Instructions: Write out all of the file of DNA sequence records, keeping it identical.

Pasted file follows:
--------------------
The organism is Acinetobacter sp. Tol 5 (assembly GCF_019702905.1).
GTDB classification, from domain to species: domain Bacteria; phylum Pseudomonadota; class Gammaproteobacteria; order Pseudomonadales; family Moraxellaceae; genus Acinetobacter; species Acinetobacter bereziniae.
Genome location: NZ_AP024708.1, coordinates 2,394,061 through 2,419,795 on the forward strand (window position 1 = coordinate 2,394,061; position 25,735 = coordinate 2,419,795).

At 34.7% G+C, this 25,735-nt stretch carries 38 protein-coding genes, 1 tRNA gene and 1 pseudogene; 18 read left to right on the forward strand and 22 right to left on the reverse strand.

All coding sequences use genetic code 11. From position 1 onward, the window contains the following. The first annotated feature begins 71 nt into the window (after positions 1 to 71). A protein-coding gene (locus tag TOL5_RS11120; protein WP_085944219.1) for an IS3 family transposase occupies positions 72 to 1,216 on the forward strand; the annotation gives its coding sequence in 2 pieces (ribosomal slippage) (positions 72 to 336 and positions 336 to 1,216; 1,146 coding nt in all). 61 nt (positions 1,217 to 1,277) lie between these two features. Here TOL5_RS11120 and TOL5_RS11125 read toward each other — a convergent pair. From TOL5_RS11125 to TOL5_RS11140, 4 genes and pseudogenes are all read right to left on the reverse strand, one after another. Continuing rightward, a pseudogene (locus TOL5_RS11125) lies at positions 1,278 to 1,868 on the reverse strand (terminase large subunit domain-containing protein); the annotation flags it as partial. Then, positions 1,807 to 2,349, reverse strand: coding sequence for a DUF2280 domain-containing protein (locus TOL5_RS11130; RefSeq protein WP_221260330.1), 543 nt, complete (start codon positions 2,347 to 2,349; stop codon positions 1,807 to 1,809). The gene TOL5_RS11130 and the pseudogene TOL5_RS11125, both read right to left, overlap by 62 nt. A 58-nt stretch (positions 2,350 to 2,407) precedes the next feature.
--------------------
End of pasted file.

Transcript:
The organism is Acinetobacter sp. Tol 5 (assembly GCF_019702905.1).
GTDB classification, from domain to species: domain Bacteria; phylum Pseudomonadota; class Gammaproteobacteria; order Pseudomonadales; family Moraxellaceae; genus Acinetobacter; species Acinetobacter bereziniae.
Genome location: NZ_AP024708.1, coordinates 2,394,061 through 2,419,795 on the forward strand (window position 1 = coordinate 2,394,061; position 25,735 = coordinate 2,419,795).

At 34.7% G+C, this 25,735-nt stretch carries 38 protein-coding genes, 1 tRNA gene and 1 pseudogene; 18 read left to right on the forward strand and 22 right to left on the reverse strand.

All coding sequences use genetic code 11. From position 1 onward, the window contains the following. The first annotated feature begins 71 nt into the window (after positions 1 to 71). A protein-coding gene (locus tag TOL5_RS11120; protein WP_085944219.1) for an IS3 family transposase occupies positions 72 to 1,216 on the forward strand; the annotation gives its coding sequence in 2 pieces (ribosomal slippage) (positions 72 to 336 and positions 336 to 1,216; 1,146 coding nt in all). 61 nt (positions 1,217 to 1,277) lie between these two features. Here TOL5_RS11120 and TOL5_RS11125 read toward each other — a convergent pair. From TOL5_RS11125 to TOL5_RS11140, 4 genes and pseudogenes are all read right to left on the reverse strand, one after another. Continuing rightward, a pseudogene (locus TOL5_RS11125) lies at positions 1,278 to 1,868 on the reverse strand (terminase large subunit domain-containing protein); the annotation flags it as partial. Then, positions 1,807 to 2,349, reverse strand: coding sequence for a DUF2280 domain-containing protein (locus TOL5_RS11130; RefSeq protein WP_221260330.1), 543 nt, complete (start codon positions 2,347 to 2,349; stop codon positions 1,807 to 1,809). The gene TOL5_RS11130 and the pseudogene TOL5_RS11125, both read right to left, overlap by 62 nt. A 58-nt stretch (positions 2,350 to 2,407) precedes the next feature.